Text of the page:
Efforts in the Inland Empire to steer patients toward primary clinics and away from emergency departments appear to be alleviating some of the strain placed on county hospitals in recent years.
EDs in Riverside and San Bernardino counties -- which were hit particularly hard by the economic recession -- grappled with increasing demand by uninsured patients, limited capacity and ever-increasing wait times.
Preparations for the Affordable Care Act, including strengthening county networks of safety-net clinics, seem to have had a positive impact on hospitals, according to Inland Empire sources.
"We believe in the premise that when primary care fails, patients go into the hospital," said Laurie Bowers-Kane, executive director of Riverside County's community health centers. "We are the largest primary care system in the county. We truly serve the uninsured and underinsured."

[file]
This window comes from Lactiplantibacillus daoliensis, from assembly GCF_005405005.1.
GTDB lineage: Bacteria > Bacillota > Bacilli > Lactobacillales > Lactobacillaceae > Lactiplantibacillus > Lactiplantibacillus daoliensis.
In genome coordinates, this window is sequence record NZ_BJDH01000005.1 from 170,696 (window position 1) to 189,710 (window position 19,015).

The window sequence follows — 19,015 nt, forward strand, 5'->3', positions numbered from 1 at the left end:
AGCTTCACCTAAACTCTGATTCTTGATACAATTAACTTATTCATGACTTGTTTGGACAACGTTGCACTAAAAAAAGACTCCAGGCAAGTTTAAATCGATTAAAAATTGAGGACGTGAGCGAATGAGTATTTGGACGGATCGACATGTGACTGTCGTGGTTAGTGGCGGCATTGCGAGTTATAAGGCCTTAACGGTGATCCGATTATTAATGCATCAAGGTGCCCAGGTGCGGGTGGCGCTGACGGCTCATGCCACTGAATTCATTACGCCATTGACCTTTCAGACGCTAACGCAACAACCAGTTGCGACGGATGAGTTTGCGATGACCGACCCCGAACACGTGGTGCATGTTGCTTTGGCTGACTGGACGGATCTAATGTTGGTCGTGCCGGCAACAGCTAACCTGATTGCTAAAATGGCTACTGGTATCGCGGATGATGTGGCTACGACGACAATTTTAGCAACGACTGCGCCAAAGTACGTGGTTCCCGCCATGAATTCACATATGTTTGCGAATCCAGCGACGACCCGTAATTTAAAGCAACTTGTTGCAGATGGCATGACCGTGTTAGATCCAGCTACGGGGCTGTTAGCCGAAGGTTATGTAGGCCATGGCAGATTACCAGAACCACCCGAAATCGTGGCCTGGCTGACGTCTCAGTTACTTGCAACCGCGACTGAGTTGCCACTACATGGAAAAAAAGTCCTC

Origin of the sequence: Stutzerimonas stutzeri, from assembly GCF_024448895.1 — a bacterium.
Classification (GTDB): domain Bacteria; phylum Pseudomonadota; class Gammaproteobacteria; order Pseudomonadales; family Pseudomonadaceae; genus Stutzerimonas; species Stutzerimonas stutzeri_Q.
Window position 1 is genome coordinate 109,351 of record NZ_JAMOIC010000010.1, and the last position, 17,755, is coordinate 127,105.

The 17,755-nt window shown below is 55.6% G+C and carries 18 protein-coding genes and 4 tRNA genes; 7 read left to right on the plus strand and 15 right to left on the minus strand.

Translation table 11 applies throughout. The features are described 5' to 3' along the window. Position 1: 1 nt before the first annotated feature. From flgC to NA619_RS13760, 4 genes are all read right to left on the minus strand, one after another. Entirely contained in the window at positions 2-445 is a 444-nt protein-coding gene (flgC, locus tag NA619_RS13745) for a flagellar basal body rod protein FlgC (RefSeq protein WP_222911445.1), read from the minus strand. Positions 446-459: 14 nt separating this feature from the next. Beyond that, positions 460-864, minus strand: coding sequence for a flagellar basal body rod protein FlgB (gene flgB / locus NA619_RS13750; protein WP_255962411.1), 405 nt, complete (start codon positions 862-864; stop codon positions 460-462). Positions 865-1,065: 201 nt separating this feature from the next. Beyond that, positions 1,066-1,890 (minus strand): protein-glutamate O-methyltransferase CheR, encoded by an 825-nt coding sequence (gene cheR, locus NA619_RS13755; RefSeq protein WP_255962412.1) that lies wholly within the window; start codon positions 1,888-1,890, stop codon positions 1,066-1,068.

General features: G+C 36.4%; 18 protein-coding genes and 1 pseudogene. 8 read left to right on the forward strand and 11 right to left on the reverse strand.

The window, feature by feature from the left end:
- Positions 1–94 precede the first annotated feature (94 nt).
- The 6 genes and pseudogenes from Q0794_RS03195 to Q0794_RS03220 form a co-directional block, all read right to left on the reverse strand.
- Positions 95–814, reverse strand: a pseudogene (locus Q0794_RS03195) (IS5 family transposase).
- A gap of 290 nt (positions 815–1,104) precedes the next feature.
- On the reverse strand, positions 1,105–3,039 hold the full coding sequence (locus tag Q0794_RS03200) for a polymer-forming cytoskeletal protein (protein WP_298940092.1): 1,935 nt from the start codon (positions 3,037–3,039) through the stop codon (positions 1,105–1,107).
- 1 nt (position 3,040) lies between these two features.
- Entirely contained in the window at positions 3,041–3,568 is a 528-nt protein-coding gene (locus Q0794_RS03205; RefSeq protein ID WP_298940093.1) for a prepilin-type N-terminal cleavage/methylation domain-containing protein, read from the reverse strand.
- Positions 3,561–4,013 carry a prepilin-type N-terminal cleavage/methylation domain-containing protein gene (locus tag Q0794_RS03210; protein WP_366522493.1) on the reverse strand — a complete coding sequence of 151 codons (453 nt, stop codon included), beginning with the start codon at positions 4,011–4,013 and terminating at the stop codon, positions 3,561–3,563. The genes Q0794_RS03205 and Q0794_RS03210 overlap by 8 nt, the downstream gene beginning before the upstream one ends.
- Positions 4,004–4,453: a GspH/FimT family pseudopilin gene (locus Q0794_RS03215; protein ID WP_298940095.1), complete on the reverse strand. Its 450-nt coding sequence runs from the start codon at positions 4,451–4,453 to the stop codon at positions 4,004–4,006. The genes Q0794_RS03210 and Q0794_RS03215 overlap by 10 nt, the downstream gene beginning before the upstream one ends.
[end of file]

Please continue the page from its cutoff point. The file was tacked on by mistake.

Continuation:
The county-run community clinics worked with Riverside County Regional Medical Center to ensure that patients weren't using the ED for primary care services, Bowers-Kane said. The county clinics also used data from Inland Empire Health Plan, a not-for-profit health plan that primarily serves Medi-Cal patients, to identify emergency department "frequent fliers" and refer them to clinics. Medi-Cal is California's Medicaid program.
"We reach out to those patients and do some education and assessing," Bowers-Kane said.
Similarly, in San Bernardino County, there has been an impact.
Ron Boatman, assistant hospital administrator at Arrowhead Regional Medical Center, a public hospital run by San Bernardino County, said demand for services in the ED has lessened.
The hospital first implemented case management efforts in its ED to direct patients to primary care clinics in 2012.
"I think that strategy definitely paid off," he said.
Boatman anticipates that the trend may continue after Jan. 1, 2014, when health care reform takes effect.